Healthy Eating: Helping Your Child Learn Healthy Eating Habits
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Childhood is the best time to learn the healthy habits that can last a lifetime.
Healthy eating can help your child feel good, stay at or reach a healthy weight, and have lots of energy for school and play. In fact, healthy eating can help your whole family live better.
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How do you help your child learn healthy eating habits?
Share the responsibility. You decide when, where, and what the family eats. Your child chooses whether and how much to eat from the options you provide.
Young children are good at listening to their bodies. They eat when they're hungry. They stop when they're full. When we try to control how much children eat, we interfere with this natural ability. Keeping this division of responsibility helps your child stay in touch with those internal cues.
Help your children learn to eat slowly and recognize when they are full. Don't let rules, pleading, or bargaining dictate your child's eating patterns.
You can use some or all of the ideas below to get started. You may find other ideas that work for your family, and you can add those to these lists.
- Set up a regular snack and meal schedule. Most children do well with three meals and two or three snacks a day. When your child's body is used to a schedule, hunger and appetite are more regular. This helps your child feel more in tune with his or her body.
- Find at least one food from each food group that your child likes, and make sure it is readily available most of the time. Don't worry if your child likes only one vegetable or one or two kinds of meats or fruits. Kids tend to accept new foods gradually, and their preferences expand over time.
- Have your child eat a healthy breakfast. It helps your child stay at a healthy weight. Eating breakfast starts the process for using calories throughout the day. It also gives your child energy to think and learn in school. If you are in a hurry, try cereal with milk and fruit, nonfat or low-fat yogurt, or whole-grain toast.
- Eat as a family as often as possible. Keep family meals pleasant and positive.
- Buy healthy snacks. Offer healthy snacks that your child likes, and keep them within easy reach.
- Be a good role model. Your own eating and lifestyle choices are a powerful teaching tool. Your child sees the choices you make and follows your example.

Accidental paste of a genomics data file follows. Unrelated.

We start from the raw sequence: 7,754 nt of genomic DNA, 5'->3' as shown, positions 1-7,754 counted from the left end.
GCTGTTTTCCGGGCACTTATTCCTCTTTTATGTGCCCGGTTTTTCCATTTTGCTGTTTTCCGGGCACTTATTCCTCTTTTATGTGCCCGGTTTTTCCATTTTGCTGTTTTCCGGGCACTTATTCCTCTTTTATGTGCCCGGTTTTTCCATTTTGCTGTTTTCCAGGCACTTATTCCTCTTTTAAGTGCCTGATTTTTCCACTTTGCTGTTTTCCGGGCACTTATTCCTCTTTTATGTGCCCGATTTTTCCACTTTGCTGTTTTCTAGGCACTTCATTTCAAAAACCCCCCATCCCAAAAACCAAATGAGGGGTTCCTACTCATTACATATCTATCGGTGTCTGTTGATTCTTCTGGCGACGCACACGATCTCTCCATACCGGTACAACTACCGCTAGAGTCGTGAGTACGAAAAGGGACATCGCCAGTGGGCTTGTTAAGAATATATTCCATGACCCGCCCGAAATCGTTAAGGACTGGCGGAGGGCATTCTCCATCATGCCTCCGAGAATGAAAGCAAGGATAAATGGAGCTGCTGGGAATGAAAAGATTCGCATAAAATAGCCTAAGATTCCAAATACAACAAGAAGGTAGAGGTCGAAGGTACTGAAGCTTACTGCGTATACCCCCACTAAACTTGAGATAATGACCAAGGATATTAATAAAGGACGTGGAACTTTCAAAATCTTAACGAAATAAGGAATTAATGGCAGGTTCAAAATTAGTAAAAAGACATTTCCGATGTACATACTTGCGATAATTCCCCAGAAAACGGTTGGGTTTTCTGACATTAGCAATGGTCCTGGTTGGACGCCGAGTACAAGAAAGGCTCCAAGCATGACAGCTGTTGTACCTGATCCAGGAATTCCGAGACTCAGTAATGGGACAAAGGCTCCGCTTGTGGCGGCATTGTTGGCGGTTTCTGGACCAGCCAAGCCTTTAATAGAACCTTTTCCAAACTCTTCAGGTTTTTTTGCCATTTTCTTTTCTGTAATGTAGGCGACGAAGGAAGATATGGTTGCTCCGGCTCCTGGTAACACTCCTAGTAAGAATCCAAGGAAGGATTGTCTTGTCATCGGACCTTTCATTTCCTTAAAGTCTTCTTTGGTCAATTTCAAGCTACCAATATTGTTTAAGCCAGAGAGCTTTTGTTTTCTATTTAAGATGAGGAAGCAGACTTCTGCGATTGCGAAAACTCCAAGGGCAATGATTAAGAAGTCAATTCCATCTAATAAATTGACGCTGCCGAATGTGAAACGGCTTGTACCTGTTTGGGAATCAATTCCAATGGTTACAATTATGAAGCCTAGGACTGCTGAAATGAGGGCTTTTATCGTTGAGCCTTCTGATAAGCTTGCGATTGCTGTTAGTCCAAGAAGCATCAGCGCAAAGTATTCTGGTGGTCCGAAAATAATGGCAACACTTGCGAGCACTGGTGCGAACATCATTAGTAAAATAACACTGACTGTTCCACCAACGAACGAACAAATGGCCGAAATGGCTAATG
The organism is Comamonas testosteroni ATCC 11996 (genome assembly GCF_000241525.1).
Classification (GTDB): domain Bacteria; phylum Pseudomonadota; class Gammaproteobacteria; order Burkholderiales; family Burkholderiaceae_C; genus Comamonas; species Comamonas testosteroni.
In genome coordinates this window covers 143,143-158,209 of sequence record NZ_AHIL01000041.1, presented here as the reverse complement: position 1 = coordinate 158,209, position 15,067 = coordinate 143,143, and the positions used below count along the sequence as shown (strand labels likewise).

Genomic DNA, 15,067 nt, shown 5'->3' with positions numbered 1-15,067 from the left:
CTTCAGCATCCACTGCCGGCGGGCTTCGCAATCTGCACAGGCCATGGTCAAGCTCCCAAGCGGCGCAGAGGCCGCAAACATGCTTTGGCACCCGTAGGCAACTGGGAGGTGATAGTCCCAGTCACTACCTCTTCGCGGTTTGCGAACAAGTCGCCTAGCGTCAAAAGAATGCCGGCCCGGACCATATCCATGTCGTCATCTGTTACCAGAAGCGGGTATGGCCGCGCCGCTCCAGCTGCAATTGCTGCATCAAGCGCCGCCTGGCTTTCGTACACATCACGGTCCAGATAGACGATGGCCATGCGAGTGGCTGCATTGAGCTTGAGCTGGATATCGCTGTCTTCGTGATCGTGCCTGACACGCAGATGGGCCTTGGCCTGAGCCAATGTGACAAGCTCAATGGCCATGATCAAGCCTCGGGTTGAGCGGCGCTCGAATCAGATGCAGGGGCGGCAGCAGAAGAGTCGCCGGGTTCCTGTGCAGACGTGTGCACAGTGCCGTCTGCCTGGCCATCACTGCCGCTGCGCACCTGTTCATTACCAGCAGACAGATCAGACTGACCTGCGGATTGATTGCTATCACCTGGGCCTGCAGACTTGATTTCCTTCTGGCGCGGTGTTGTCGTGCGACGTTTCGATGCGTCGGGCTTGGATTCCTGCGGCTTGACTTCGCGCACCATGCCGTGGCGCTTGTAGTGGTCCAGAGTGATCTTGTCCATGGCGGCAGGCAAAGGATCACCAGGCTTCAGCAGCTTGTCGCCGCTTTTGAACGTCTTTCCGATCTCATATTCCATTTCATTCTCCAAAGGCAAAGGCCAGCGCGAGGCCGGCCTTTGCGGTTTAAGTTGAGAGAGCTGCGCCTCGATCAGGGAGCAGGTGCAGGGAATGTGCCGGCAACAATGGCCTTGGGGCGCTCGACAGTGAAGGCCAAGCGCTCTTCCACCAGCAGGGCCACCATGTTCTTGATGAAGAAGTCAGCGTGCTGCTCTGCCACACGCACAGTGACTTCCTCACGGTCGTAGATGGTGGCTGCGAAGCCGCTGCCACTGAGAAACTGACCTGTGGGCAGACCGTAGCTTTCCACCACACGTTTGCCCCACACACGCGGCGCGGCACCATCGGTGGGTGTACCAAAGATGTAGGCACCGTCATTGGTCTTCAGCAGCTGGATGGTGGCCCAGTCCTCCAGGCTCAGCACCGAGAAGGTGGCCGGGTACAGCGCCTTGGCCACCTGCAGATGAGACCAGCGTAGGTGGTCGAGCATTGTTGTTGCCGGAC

- Serve modest portions. For example, children ages 2 to 8 should have 1 Food Guide serving of meat and alternatives each day. Children ages 9 to 13 should have 1 to 2 Food Guide servings of meat and alternatives each day. Teens ages 14 to 18 should have 2 to 3 Food Guide servings of meat and alternatives each day.
- Limit sweet drinks. Encourage your child to drink water when he or she is thirsty.
- Offer lots of vegetables and fruit every day. Children ages 2 to 8 should have 4 to 5 Food Guide servings of vegetables and fruit each day. Children ages 9 to 13 should have 6 Food Guide servings of vegetables and fruits each day. Teens ages 14 to 18 should have 7 to 8 Food Guide servings of vegetables and fruit each day. That may seem like a lot, but it is not hard to reach this goal. For example, add some fruit to your child's morning cereal, and include carrot sticks in your child's lunch.
After a few days or weeks
- Offer new food. When trying a new food at a meal, be sure to include another food that your child already likes. Don't give up on offering new foods. Children may need many tries before they accept a new food.
- Don't say "Clean your plate." Try not to manage your child's eating with comments such as "Clean your plate" or "One more bite." Your child has the ability to tell when he or she is full. If your child ignores these internal signals, he or she will not be able to know when to stop eating.
- Make fast food an occasional event. Order the smallest portions available. Get your children in the habit of sharing one small order of french fries.
- Don't use food as a reward for success in school or sports. For example, don't use favourite foods as rewards for behaving well. And don't reward desired eating behaviour (such as finishing a plate of food or trying a new food). If you serve dessert, consider it part of the meal, not a treat to follow the main course.
- Be a good example. If you don't want your child to eat less nutritious foods (for example, those that contain high amounts of fats or sugar), don't have them in the house. If you eat these foods but try to keep them away from your child, the child will learn to sneak these foods, beg for them, or view them as highly desirable.
Use knowledge to reinforce healthy eating habits
Help your children understand healthy eating by teaching them about food—where it comes from, how it grows, what nutrients it contains, and how many calories (how much energy) it has.
- Grow some of your own food in your backyard or in a pot on the back porch. Let your children have their own plants to take care of.
- Let your children start helping you cook as soon as they show interest. Teach them simple, healthy recipes.
- Let older children help you with shopping. Use it as a chance to teach them about food labels. Challenge them to find healthy foods by reading the labels.
- At the dinner table, point out the various food groups in the meal. Make a game of naming those food groups to teach children the importance of variety and nutritional requirements.
Primary Medical Reviewer John Pope, MD - Pediatrics
Thomas M. Bailey, MD - Family Medicine
Kathleen Romito, MD - Family Medicine
Adam Husney, MD - Family Medicine
Specialist Medical Reviewer Rhonda O'Brien, MS, RD, CDE - Certified Diabetes Educator
Current as ofJuly 26, 2016
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